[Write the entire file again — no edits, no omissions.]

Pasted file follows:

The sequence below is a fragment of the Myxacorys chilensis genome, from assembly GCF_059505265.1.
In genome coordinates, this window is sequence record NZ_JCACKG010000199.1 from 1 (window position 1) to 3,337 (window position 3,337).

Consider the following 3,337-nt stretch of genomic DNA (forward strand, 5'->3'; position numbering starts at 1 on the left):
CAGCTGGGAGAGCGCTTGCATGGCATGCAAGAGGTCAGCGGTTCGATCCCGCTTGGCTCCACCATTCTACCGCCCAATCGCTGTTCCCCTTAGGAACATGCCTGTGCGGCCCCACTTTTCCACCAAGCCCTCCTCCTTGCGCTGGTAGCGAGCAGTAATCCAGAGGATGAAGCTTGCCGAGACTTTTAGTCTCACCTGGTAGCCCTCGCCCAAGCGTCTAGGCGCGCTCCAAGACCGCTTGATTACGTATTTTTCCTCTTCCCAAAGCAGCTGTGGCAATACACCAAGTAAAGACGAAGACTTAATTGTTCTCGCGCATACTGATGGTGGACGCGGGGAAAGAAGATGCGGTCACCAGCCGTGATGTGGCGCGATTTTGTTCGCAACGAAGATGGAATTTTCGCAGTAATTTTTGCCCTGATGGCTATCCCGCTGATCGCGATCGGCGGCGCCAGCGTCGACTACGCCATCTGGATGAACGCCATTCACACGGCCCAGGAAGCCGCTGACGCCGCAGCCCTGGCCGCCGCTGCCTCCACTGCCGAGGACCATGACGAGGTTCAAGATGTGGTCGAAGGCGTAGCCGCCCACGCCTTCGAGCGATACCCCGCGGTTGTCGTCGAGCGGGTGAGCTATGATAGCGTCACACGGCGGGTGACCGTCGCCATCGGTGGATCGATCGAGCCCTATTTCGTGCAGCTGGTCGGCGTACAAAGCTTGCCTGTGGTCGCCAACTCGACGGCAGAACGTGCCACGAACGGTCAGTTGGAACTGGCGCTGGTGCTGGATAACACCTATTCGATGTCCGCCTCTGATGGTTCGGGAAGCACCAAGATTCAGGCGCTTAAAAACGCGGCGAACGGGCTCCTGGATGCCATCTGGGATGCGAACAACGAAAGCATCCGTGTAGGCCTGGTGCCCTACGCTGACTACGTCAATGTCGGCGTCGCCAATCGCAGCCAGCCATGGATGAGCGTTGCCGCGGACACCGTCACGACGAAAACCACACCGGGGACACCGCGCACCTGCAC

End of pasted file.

The sequence below is a fragment of the Myxacorys chilensis genome, from assembly GCF_059505265.1.
In genome coordinates, this window is sequence record NZ_JCACKG010000199.1 from 1 (window position 1) to 3,337 (window position 3,337).

Consider the following 3,337-nt stretch of genomic DNA (forward strand, 5'->3'; position numbering starts at 1 on the left):
CAGCTGGGAGAGCGCTTGCATGGCATGCAAGAGGTCAGCGGTTCGATCCCGCTTGGCTCCACCATTCTACCGCCCAATCGCTGTTCCCCTTAGGAACATGCCTGTGCGGCCCCACTTTTCCACCAAGCCCTCCTCCTTGCGCTGGTAGCGAGCAGTAATCCAGAGGATGAAGCTTGCCGAGACTTTTAGTCTCACCTGGTAGCCCTCGCCCAAGCGTCTAGGCGCGCTCCAAGACCGCTTGATTACGTATTTTTCCTCTTCCCAAAGCAGCTGTGGCAATACACCAAGTAAAGACGAAGACTTAATTGTTCTCGCGCATACTGATGGTGGACGCGGGGAAAGAAGATGCGGTCACCAGCCGTGATGTGGCGCGATTTTGTTCGCAACGAAGATGGAATTTTCGCAGTAATTTTTGCCCTGATGGCTATCCCGCTGATCGCGATCGGCGGCGCCAGCGTCGACTACGCCATCTGGATGAACGCCATTCACACGGCCCAGGAAGCCGCTGACGCCGCAGCCCTGGCCGCCGCTGCCTCCACTGCCGAGGACCATGACGAGGTTCAAGATGTGGTCGAAGGCGTAGCCGCCCACGCCTTCGAGCGATACCCCGCGGTTGTCGTCGAGCGGGTGAGCTATGATAGCGTCACACGGCGGGTGACCGTCGCCATCGGTGGATCGATCGAGCCCTATTTCGTGCAGCTGGTCGGCGTACAAAGCTTGCCTGTGGTCGCCAACTCGACGGCAGAACGTGCCACGAACGGTCAGTTGGAACTGGCGCTGGTGCTGGATAACACCTATTCGATGTCCGCCTCTGATGGTTCGGGAAGCACCAAGATTCAGGCGCTTAAAAACGCGGCGAACGGGCTCCTGGATGCCATCTGGGATGCGAACAACGAAAGCATCCGTGTAGGCCTGGTGCCCTACGCTGACTACGTCAATGTCGGCGTCGCCAATCGCAGCCAGCCATGGATGAGCGTTGCCGCGGACACCGTCACGACGAAAACCACACCGGGGACACCGCGCACCTGCAC